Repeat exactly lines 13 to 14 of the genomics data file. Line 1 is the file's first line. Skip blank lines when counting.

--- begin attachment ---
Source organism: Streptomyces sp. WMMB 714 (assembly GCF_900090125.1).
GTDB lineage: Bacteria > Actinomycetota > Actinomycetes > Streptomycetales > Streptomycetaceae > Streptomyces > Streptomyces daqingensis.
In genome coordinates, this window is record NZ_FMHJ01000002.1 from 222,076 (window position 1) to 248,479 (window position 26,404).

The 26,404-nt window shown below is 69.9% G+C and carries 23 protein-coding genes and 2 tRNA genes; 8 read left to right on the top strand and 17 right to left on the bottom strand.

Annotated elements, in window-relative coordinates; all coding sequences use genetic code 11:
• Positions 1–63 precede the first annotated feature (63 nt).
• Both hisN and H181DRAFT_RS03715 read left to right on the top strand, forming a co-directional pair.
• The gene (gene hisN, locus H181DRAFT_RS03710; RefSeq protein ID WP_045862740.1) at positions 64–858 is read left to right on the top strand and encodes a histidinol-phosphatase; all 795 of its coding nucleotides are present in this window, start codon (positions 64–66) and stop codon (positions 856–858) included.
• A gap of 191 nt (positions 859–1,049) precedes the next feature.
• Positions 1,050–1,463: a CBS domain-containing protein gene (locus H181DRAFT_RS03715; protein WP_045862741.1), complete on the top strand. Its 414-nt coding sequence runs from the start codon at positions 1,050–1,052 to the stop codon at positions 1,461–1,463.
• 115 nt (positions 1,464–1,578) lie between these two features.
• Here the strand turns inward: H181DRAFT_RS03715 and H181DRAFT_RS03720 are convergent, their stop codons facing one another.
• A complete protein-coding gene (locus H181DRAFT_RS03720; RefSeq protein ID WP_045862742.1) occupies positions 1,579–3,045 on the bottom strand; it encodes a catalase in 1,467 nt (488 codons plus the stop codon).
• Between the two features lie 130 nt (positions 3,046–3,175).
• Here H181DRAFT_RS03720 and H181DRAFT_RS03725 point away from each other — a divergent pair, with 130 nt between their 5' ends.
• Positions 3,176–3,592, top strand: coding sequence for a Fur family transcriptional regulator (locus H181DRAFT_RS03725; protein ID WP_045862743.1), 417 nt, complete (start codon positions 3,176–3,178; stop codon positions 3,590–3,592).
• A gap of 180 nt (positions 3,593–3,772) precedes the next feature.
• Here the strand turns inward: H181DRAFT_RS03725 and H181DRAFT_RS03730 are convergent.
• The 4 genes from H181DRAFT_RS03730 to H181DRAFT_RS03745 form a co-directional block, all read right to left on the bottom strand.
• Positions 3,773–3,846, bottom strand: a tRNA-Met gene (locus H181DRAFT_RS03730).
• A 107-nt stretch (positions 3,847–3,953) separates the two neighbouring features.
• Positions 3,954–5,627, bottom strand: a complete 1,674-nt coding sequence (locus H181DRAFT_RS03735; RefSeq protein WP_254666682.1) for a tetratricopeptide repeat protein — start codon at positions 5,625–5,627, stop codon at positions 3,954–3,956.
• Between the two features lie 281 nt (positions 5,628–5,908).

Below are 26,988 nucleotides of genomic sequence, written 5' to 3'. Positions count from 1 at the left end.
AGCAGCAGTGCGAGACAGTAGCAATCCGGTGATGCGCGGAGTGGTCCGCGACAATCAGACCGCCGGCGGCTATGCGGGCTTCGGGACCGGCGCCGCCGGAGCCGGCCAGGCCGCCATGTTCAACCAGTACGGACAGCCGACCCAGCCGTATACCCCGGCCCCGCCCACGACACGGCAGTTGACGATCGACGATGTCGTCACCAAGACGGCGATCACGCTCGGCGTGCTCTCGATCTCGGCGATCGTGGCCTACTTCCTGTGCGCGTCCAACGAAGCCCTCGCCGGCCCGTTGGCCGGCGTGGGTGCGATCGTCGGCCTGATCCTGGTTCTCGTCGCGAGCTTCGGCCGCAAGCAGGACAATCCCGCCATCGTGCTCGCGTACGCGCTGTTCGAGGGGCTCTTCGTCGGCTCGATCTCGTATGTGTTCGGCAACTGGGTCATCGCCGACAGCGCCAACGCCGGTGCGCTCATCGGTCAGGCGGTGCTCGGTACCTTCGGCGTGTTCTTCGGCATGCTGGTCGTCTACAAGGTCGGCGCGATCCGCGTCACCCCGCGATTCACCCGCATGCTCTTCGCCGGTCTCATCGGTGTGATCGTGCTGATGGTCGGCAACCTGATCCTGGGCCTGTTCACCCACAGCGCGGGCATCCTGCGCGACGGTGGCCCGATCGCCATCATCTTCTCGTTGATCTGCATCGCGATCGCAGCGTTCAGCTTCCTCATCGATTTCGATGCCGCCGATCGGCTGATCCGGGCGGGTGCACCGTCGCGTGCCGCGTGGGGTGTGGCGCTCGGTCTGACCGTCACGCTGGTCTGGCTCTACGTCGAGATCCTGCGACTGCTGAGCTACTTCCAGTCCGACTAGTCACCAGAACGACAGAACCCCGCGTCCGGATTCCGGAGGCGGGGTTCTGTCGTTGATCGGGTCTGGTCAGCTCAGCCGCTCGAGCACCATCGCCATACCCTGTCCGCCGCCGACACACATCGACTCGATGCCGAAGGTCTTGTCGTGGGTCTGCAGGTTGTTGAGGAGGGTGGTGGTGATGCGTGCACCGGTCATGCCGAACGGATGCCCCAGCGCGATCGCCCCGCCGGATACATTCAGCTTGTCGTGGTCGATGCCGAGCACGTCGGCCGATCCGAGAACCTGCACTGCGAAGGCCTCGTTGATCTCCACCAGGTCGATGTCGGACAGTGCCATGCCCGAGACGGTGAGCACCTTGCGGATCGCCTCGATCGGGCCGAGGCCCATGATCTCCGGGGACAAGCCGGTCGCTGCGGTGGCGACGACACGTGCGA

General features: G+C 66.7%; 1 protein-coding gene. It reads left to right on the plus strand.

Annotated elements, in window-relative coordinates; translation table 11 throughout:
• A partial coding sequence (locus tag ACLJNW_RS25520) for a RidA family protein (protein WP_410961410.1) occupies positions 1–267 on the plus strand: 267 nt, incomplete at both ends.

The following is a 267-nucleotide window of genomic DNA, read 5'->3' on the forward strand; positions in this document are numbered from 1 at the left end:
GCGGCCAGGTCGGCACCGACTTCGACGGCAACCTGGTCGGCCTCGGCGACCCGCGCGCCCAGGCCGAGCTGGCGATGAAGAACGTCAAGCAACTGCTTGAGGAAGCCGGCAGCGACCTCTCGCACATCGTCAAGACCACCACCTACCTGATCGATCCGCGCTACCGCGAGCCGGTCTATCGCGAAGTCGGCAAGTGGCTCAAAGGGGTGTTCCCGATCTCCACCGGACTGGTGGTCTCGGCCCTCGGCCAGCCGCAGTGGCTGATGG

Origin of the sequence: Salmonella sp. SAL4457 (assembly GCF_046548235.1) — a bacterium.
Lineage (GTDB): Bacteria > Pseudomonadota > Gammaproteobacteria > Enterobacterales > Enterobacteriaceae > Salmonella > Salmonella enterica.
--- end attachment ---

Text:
• A complete protein-coding gene (locus H181DRAFT_RS03720; RefSeq protein ID WP_045862742.1) occupies positions 1,579–3,045 on the bottom strand; it encodes a catalase in 1,467 nt (488 codons plus the stop codon).
• Between the two features lie 130 nt (positions 3,046–3,175).